June 16, 2006 4:00 AM PDT

Police blotter: Husband spies on wife's computer

"Police blotter" is a weekly CNET News.com report on the intersection of technology and the law.

What: Reports of home computer wiretapping surface in tempestuous New Jersey divorce case.

When: Superior Court of New Jersey ruled June 8.

Outcome: Wife succeeds in raising her share of the settlement in a divorce case.

What happened, according to court documents:

Peter Garfinkel, 41, asked for a divorce from his wife of six years, Lori Garfinkel, 38, in March 2001. They had separated earlier that month, and Lori remained in the marital home with three children under 3 years old.

After her husband started court proceedings for a divorce, Lori Garfinkel filed a counterclaim alleging the following: transmission of sexual disease, negligent infliction of emotional distress, intentional infliction of emotional distress and wiretapping.

The wiretapping charges are what make this unfortunate case relevant to Police Blotter. During the trial in state court, the judge dismissed Lori's claims related to sexual disease and emotional distress. But Peter admitted to "wiretapping" Lori's computer.

The description is general: Peter used an unspecified monitoring device to track his wife's computer transactions and record her e-mails. Lori was granted $7,500 on the wiretapping claim.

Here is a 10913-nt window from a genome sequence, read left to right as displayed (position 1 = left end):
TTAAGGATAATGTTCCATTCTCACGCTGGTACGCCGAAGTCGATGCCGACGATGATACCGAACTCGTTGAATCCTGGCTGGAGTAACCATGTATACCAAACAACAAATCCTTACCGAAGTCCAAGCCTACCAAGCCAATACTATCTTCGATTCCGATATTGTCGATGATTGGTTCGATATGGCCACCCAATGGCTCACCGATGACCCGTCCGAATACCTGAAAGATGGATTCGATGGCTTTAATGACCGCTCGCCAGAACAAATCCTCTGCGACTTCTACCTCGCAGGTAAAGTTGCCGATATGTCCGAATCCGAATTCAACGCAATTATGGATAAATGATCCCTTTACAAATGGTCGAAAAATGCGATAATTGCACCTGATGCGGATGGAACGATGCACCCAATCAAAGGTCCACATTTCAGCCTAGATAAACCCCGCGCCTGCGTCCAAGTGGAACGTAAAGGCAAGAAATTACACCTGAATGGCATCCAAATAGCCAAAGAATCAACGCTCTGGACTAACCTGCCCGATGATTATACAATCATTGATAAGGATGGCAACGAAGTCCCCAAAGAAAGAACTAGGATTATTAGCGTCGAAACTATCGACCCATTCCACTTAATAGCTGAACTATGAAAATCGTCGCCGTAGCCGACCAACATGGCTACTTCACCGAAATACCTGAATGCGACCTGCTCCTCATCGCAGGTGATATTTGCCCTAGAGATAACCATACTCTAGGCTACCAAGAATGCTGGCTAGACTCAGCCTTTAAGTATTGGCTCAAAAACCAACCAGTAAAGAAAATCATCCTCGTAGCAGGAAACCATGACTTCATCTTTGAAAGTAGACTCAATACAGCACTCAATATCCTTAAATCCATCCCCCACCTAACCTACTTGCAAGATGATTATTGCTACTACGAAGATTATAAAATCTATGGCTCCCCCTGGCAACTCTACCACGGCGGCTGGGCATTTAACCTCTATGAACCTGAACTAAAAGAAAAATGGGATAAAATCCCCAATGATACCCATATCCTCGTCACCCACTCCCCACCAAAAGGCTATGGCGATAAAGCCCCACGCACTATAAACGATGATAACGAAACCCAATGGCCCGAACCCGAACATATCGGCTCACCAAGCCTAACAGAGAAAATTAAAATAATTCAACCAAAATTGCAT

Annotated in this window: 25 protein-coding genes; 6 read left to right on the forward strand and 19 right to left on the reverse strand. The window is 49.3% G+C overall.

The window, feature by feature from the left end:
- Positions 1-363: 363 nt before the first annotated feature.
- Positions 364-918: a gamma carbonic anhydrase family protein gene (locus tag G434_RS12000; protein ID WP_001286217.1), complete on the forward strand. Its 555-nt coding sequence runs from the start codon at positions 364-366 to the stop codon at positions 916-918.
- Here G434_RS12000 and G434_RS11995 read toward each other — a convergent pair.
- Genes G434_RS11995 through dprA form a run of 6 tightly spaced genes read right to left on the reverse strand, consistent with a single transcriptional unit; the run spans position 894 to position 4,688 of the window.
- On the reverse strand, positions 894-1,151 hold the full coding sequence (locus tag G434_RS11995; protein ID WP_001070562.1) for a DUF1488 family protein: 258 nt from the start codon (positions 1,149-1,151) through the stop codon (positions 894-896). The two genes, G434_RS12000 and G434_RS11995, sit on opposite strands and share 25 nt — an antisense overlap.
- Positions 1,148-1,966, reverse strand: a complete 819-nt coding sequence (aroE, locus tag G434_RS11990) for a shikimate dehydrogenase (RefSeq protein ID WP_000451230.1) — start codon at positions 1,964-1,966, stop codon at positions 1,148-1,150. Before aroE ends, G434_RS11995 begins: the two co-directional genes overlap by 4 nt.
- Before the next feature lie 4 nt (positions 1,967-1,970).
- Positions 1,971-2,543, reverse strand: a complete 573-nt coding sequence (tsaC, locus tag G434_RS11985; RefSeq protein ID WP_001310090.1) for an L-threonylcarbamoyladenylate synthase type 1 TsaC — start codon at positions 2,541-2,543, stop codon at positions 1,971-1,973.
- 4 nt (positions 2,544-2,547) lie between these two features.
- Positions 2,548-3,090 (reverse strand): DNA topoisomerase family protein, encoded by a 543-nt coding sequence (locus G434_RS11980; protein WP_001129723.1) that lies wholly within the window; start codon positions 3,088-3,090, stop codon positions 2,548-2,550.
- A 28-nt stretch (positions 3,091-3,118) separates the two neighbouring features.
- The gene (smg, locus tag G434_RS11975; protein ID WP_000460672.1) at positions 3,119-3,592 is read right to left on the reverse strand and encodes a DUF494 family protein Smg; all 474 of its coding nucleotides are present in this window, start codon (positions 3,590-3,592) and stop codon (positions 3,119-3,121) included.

Overall, though, the trial judge did not find her credible and ruled that she misrepresented her income, assets and expenses. Lori appealed.

A three-judge panel of the Superior Court of New Jersey appeared to side with her. The judges reduced the amount granted to Peter and handed the case back to the trial court for additional proceedings.

This is hardly the first time computer monitoring claims have surfaced in marital spats. As previously reported by CNET News.com, a Florida court ruled last year that a wife who installed spyware on her husband's computer to secretly record evidence of an extramarital affair violated state law.

In addition, makers of key loggers (hardware or software methods of recording keystrokes) are actively marketing their products as ways to expose spousal wrongdoing. KeyGhost's Web site mentions "multimillion-dollar divorce settlements," and the description of BlazingTools Sofware's Perfect Keylogger includes this line: "Are you wondering if your mate is planning a divorce?"

See more CNET content tagged:
Police Blotter, distress, divorce, New Jersey, wife


Join the conversation!
Add your comment
Doing it Legal
It would seem to me that anyone concerned about being accused of wiretapping should go through the simple process of creating thier own company ($50-100 in most states)and having their home computer be an asset of the company. As an example create a personal investment company for buying and selling stock. Then anytime someone uses the computer they are using the company computer. And as we all know, company's have consistently won the right to snoop into whatever is being conducted on their equipment.
Posted by CLK3RD (3 comments )
Reply Link Flag
Spying Tools
Found some Spying Tools..... <a class="jive-link-external" href="http://www.glass.in/spying_tools.cfm" target="_newWindow">http://www.glass.in/spying_tools.cfm</a>
Posted by 206538395198018178908092208948 (141 comments )
Link Flag
Private Investigator
Hire a Private Investigator
Posted by Blito (436 comments )
Link Flag